Symbols of Peace, Symbols of Freedom
16 October 2001

symbol of freedom

Katherine Phelps

Symbols are useful things. They provide a focus for certain thoughts and feelings; they serve as a rallying object and badge of membership. Under current circumstances I have felt a need to draw to me and display symbols of peace and freedom. This started me on a journey to discover what symbols there are. Also, I began to think about what each particular symbol fully represented.

 dove of peace

One of the most recognised symbols of peace is the dove. Its origins are from the story of Noah and the Ark. When the rains that flooded the earth stopped pouring down, Noah sent out various birds to see if they would bring back any sign of land to his boat. He was anxious to begin life again on dry pasturage. One dove eventually returned carrying an olive branch. This story seems to be more about hope than peace. Of course the reason Noah is on the ark is that the divine being decided humanity was wicked, and should be entirely wiped out with the exception of Noah and his family. Sadly, this corresponds too closely with the attitude that if we could only wipe out all the bad people, then we could have peace. This is disappointing for I do find the image of a beautiful white bird, which can fly across borders without concern, a compelling one.


Within Asia the white crane is the bird of peace. Originally it was the sort of peace that comes with prosperity and friendship, such that war is not even considered. The crane took on even greater significance as a peace symbol within Japan right after the bombings of Hiroshima and Nagasaki. In 1955 a little eleven year old japanese girl named Sadako Sasaki was diagnosed with leukemia from exposure to nuclear radiation. She heard that if she folded a thousand paper cranes, she would be granted a wish. So she began wholeheartedly folding one crane after another, wishing for a well body within a world of peace. Sadly, she died within the year, but her story went out to the people of Japan and eventually to the world. Now an organisation has been founded in memory of Sadako whose purpose is to unite children in the effort for peace. You can read more about The World Peace Project for Children at <>. Though it is still not well known, I quite like the white crane as a symbol of peace.

paper crane

Probably the other most recognised symbol of peace is the "peace symbol". Many people are unaware of its origins, and I even heard that its shape was meant to be the footprint of a dove within a circle. In actuality it was originally the symbol for the Campaign for Nuclear Disarmament <>, a British peace group. The shape was determined by the arm positions for ND in semaphore. Gerald Holtom created the symbol in 1958. Very soon thereafter it arrived in the US to be used in the civil rights marches. Bayard Rustin, a friend of Martin Luther King, Jr.'s, travelled from Britain to take part in the first Aldermaston march and brought the symbol with him. Since that time it was taken up by young people to protest the Vietnam war, but also showed up on the walls of Prague when the USSR invaded, on the Berlin Wall, and even in East Timor. The CND has carefully never trademarked the symbol in order to encourage its widespread use, even though they are not always happy with the commercial applications that sometimes arise. You can read a little more about the history of the peace symbol at <> I like how the peace symbol stands for successful campaigns for peace over war.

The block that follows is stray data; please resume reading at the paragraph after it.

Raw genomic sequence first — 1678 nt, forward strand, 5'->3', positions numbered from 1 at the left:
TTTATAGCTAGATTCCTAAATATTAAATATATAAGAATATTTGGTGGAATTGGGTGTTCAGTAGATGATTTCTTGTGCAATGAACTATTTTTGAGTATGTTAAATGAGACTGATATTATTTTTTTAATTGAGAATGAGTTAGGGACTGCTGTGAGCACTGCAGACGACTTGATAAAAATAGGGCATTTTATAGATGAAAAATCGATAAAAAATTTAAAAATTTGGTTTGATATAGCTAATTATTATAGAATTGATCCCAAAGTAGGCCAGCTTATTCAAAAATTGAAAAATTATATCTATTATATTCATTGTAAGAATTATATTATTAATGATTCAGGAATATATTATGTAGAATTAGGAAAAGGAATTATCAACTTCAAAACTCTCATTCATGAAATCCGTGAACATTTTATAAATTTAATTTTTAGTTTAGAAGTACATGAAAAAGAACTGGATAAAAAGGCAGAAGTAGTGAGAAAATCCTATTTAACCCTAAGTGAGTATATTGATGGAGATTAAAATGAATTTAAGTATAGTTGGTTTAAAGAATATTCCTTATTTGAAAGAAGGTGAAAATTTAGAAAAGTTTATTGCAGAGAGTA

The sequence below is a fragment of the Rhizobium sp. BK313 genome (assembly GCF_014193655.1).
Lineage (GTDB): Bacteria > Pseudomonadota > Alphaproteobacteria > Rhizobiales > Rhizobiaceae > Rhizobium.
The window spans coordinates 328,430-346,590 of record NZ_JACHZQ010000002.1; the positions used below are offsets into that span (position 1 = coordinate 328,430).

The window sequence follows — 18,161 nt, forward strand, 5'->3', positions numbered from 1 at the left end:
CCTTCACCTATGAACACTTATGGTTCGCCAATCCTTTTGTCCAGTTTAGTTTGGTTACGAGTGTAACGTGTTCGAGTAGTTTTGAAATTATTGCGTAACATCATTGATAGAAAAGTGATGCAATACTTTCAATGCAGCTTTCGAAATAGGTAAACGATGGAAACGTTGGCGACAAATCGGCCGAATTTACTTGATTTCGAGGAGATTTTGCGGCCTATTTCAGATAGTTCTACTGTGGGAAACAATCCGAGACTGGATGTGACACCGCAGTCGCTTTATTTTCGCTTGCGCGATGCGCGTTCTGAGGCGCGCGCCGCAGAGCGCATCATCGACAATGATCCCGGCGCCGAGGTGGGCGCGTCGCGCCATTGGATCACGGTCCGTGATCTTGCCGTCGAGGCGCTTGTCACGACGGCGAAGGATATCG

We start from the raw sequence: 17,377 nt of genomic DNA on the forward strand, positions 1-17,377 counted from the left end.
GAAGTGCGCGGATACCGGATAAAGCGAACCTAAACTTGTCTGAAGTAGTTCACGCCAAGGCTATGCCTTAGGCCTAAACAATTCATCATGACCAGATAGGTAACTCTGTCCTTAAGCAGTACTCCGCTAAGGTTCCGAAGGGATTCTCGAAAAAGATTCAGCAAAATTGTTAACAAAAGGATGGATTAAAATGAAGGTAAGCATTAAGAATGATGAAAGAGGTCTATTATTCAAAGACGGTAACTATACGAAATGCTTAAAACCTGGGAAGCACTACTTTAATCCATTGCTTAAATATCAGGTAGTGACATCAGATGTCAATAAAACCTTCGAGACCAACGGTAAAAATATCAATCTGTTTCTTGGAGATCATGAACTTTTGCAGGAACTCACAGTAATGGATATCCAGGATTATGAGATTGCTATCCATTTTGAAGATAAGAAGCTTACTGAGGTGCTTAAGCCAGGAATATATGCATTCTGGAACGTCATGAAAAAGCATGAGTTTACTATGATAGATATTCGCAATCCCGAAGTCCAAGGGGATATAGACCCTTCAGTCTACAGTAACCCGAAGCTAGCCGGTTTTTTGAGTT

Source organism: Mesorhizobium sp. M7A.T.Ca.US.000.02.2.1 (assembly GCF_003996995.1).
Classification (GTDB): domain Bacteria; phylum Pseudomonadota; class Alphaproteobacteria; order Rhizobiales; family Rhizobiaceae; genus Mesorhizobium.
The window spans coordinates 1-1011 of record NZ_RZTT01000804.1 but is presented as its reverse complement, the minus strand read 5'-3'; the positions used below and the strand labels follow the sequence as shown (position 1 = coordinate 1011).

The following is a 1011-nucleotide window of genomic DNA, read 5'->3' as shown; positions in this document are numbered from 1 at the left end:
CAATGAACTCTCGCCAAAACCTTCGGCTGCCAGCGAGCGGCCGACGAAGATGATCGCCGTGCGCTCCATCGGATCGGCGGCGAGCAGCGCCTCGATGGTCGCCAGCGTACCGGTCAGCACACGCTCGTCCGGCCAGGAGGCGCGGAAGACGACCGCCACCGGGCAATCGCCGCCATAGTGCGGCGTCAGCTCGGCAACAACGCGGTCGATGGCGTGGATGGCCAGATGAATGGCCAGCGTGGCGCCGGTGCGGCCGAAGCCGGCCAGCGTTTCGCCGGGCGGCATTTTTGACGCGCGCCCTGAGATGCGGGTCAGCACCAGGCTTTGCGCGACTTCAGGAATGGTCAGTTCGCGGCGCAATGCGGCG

As for symbols of freedom and civil rights I found it much more difficult to find anything satisfactory. The only two symbols that came to mind are distinctly American and have a few difficulties. The Liberty Bell was created to "Let Freedom Ring". Sadly, perhaps as an ominous omen, the very day it was completed was also the day that it cracked and has never been heard. The founders of the United States wanted to create a country where freedom reigned. Nevertheless, true freedom has rarely been smiled upon by the government or even the populace. Even now it is considered "unpatriotic" by some people to speak out against the war on Afghanistan. The Statue of Liberty is the other symbol of freedom. Lady Liberty has mostly come to represent open arms to the peoples of the world, that here is a place of refuge and freedom. She originally came to the US from France where she was seen leading the French in a war against oppression. I do not know if she is compatible with symbols of peace.

So what do we do for a rallying symbol for liberty? I have created a symbol that I trust people will find useful and pass on. The image is of the sun rising out of a box. The idea is that we are better able to shine, to grow to our full potential, when we are able to live freely. I do not choose to trademark this image, but I ask that you make it clear what it stands for and where it was found, so that the origin and meaning can remain consistent. Attached you will also find an associated motto, it need not always be attached to the symbol, but does explain its rallying focus: Freedom of Thought, Freedom of Expression, Freedom of Choice, Freedom of Being.


I trust this will encourage you to also select, use, and wear symbols that show your alliance to some very important ideals. Thank you for your help.